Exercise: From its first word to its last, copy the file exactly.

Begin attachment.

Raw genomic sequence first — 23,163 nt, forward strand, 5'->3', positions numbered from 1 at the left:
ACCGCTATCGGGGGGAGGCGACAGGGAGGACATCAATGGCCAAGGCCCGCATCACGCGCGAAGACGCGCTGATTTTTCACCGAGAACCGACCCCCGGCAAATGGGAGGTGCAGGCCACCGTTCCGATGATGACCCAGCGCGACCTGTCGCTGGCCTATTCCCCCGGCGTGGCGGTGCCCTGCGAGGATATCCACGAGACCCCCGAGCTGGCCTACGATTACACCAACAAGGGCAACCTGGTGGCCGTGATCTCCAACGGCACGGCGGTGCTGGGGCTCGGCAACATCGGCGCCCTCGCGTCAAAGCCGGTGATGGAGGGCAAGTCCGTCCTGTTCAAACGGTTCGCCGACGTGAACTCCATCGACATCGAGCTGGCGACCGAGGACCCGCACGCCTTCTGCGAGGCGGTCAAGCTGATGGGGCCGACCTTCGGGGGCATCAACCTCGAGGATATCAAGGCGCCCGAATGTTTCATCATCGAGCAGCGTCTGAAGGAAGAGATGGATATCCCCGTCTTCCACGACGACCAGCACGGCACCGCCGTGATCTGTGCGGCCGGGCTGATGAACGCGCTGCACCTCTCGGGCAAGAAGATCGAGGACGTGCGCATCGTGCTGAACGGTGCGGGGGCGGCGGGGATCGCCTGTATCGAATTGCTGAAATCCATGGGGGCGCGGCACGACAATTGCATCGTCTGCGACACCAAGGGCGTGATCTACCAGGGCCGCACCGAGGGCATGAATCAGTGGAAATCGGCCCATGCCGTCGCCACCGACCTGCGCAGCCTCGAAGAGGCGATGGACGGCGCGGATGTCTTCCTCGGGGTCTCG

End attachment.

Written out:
Raw genomic sequence first — 23,163 nt, forward strand, 5'->3', positions numbered from 1 at the left:
ACCGCTATCGGGGGGAGGCGACAGGGAGGACATCAATGGCCAAGGCCCGCATCACGCGCGAAGACGCGCTGATTTTTCACCGAGAACCGACCCCCGGCAAATGGGAGGTGCAGGCCACCGTTCCGATGATGACCCAGCGCGACCTGTCGCTGGCCTATTCCCCCGGCGTGGCGGTGCCCTGCGAGGATATCCACGAGACCCCCGAGCTGGCCTACGATTACACCAACAAGGGCAACCTGGTGGCCGTGATCTCCAACGGCACGGCGGTGCTGGGGCTCGGCAACATCGGCGCCCTCGCGTCAAAGCCGGTGATGGAGGGCAAGTCCGTCCTGTTCAAACGGTTCGCCGACGTGAACTCCATCGACATCGAGCTGGCGACCGAGGACCCGCACGCCTTCTGCGAGGCGGTCAAGCTGATGGGGCCGACCTTCGGGGGCATCAACCTCGAGGATATCAAGGCGCCCGAATGTTTCATCATCGAGCAGCGTCTGAAGGAAGAGATGGATATCCCCGTCTTCCACGACGACCAGCACGGCACCGCCGTGATCTGTGCGGCCGGGCTGATGAACGCGCTGCACCTCTCGGGCAAGAAGATCGAGGACGTGCGCATCGTGCTGAACGGTGCGGGGGCGGCGGGGATCGCCTGTATCGAATTGCTGAAATCCATGGGGGCGCGGCACGACAATTGCATCGTCTGCGACACCAAGGGCGTGATCTACCAGGGCCGCACCGAGGGCATGAATCAGTGGAAATCGGCCCATGCCGTCGCCACCGACCTGCGCAGCCTCGAAGAGGCGATGGACGGCGCGGATGTCTTCCTCGGGGTCTCG